Call of Cthulhu: The Card Game

Call of Cthulhu The Card Game box art, circa 2014.My favorite board or card game that I don’t get to play enough is Call of Cthulhu: The Card Game. The local non-Magic card scene is all about Android: Netrunner, a game which I do dig, but sometimes goes over my head to a degree that can be discouraging. That hasn’t stopped me from keeping up with releases, of course, because lord knows I like a regular release schedule of things to collect.

With Call of Cthulhu, on the other hand, I’m the local evangelist. What do I love about this game? So glad you asked.

Theme

The number one consideration for me about a game is: do I like the theme? With Call of Cthulhu, of course I do. Like the fiction and subgenre of games from which it springs, this card game drips with Lovecraftian horror. Human investigators may struggle against ghouls and unknowable ancient beings. Decaying tomes and strange artifacts offer occult knowledge and power. A carefully lobbed stick of dynamite can turn the tide. It’s got that pulpy 1920s horror vibe, and I love it.

With seven factions in the card pool, you can also play with the trope of strange allies and mortals ensnared in eldritch bargains. The Blackwood Agency may team up with the scholars of Miskatonic University as mere mortals struggling against the outer dark, or the sorcerous powers practiced by the followers of Yog-Sothoth can corrupt the innermost ranks of the Order of the Silver Twilight.

Interplay of Cards and Factions

And off of the theme, there’s the breadth of card interactions. In addition to sheer longevity, being one of the oldest of Fantasy Flight’s card games, Call of Cthulhu‘s card pool consists of seven factions, plus neutrals, with their own hallmarks and mechanical quirks. Miskatonic loves to draw more cards. Shub-Niggurath is fecund with ways to grow resources faster. The Order of the Silver Twilight bounces characters between play and hands.[1] Hastur’s lunatics sacrifice their sanity for strange powers. And so on.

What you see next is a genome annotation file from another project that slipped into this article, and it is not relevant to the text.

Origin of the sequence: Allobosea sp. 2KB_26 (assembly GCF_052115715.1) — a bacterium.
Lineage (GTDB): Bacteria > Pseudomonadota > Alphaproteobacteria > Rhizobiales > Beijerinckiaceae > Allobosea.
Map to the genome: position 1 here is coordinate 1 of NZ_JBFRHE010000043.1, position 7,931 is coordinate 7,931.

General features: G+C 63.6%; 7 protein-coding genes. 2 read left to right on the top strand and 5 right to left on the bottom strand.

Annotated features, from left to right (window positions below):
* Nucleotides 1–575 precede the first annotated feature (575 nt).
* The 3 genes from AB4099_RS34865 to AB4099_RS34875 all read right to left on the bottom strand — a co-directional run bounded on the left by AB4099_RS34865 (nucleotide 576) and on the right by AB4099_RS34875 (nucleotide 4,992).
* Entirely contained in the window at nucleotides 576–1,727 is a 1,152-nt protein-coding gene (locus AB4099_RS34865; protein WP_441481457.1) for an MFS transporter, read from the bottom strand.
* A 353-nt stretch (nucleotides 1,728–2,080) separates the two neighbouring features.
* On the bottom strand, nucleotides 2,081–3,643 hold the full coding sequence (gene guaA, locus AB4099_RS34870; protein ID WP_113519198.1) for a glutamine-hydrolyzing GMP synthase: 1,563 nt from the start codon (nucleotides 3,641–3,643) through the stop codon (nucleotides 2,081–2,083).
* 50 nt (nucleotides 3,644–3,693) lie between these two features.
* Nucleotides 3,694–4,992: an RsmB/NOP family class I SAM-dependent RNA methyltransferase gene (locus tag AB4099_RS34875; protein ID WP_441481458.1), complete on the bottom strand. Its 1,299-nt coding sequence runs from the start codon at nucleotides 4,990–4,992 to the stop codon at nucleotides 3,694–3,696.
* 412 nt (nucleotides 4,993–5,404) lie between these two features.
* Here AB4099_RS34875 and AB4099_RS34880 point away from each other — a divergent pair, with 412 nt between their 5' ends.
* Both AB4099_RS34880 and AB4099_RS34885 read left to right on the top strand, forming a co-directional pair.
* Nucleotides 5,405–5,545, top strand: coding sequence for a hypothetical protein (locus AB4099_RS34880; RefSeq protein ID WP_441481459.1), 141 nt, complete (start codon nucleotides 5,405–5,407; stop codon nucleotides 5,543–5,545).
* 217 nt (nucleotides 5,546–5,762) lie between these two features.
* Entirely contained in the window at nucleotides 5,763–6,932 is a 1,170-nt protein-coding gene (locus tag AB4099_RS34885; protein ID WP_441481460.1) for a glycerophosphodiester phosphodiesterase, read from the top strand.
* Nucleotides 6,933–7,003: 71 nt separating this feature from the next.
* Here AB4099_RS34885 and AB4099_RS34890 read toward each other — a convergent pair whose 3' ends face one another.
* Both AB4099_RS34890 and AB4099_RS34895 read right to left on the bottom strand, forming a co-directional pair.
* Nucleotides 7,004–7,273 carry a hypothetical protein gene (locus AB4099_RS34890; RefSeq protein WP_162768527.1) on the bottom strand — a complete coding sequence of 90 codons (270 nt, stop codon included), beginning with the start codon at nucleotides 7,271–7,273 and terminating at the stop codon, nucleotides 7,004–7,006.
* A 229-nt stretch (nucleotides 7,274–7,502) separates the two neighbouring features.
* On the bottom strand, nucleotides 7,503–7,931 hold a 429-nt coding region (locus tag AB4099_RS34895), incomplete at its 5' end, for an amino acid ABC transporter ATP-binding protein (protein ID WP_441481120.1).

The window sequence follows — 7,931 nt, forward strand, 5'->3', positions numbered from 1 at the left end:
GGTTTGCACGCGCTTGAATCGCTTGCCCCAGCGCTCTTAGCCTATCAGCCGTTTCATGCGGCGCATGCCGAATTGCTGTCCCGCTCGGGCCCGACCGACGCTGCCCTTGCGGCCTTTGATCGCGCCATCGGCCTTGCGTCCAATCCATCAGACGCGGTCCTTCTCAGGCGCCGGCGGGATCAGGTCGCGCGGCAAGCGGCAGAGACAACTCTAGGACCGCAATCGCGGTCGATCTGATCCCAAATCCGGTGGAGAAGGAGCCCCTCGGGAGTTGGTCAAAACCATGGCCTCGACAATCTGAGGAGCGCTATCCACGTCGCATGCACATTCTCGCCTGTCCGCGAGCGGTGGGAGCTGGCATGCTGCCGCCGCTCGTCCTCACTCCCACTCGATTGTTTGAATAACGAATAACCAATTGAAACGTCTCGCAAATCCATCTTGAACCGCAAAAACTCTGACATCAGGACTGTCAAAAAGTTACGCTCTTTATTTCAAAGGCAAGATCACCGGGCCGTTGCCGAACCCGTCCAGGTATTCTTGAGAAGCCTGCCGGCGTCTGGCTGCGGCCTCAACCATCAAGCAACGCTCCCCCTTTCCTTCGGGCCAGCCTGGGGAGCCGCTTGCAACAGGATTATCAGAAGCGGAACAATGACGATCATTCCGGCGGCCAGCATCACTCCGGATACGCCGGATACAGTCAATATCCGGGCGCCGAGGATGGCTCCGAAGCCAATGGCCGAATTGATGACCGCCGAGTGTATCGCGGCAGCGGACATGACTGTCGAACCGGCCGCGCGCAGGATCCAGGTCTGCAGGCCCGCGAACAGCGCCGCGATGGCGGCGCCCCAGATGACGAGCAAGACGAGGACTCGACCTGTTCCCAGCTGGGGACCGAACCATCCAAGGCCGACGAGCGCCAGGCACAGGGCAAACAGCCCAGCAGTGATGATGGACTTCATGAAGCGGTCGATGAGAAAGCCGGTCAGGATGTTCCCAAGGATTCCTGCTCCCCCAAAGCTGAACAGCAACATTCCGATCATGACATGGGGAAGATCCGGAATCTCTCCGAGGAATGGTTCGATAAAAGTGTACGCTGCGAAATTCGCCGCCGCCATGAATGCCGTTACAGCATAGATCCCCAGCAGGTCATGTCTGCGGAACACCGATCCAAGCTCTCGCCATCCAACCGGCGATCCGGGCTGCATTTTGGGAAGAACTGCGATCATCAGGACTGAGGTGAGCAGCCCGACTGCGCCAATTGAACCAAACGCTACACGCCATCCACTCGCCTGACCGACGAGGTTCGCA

When I draft a deck, I usually start by picking some mechanics I want to play with. One deck in the works uses Yog-Sothoth, who specializes in causing discard effects and recovering cards from the discard, and the aforementioned Silver Twilight. The original idea was to use Yog-Sothoth’s cards to get big characters into the discard, then pull them out again using the Order’s tricks, but it hasn’t proven practical in play. I love the thematic combination, though, since Silver Twilight is a secretive order practicing occult rituals, and Yog-Sothoth is a patron, of sorts, of sorcerers, spells and rituals. They ought to go together great. I just haven’t figured out the finer points yet.

Familiar, Yet Novel Mechanics

If you’ve ever played Magic, Call of Cthulhu isn’t so different that it would seem alien, or require training yourself to think too differently about it. You and your fellow player put out characters The characters may smash against each other while trying to secure story cards, which are essentially units of victory. One side will generally win the fight. Eventually, you acquire enough of the victory units to win.

The differences are where the fun is, of course. For instance, there are no resource cards in Call of Cthulhu, a la Magic‘s lands. Every card in your deck is a useful thing, as a character, a support or a one-off event, but it can also double as a resource to help pay to play other cards. One of the toughest decision points in the game is figuring out which of the limited cards in your hand is going to become a resource, and likely never see play. Do you prioritize the first turn, and give up beefier cards to get out the weenies, or keep something cool back for turn four or five?

In Closing

Call of Cthulhu: The Card Game hits that mix of theme, rules accessibility and capacity to satisfy my quest for novelty in seeing how disparate cards might work together. Now, I’m not a good player by any means. It takes me a while to pick up on potential synergies between cards when designing a deck — often I may not see any until I’m actually playing the deck and really processing the wording. Any time I play against someone who really knows the game, I’ve gotten walloped. But I am better than I was when I started, so I can see there’s progress. And I hope to play more often. Drop me a line if you’re in the Burlington area or want to meet up on Lackey some evening.


[1] I will cop right now that I’m just leaving the infatuation stage with Silver Twilight’s bounce effects as a deterrent. Playing Initiate of Huang Hun three times to remove as many of your opponent’s characters is a great sense of accomplishment at first blush, but suddenly you’ve used all of your domains and have no additional presence on the table to show for it, and no way to play events until your next turn.

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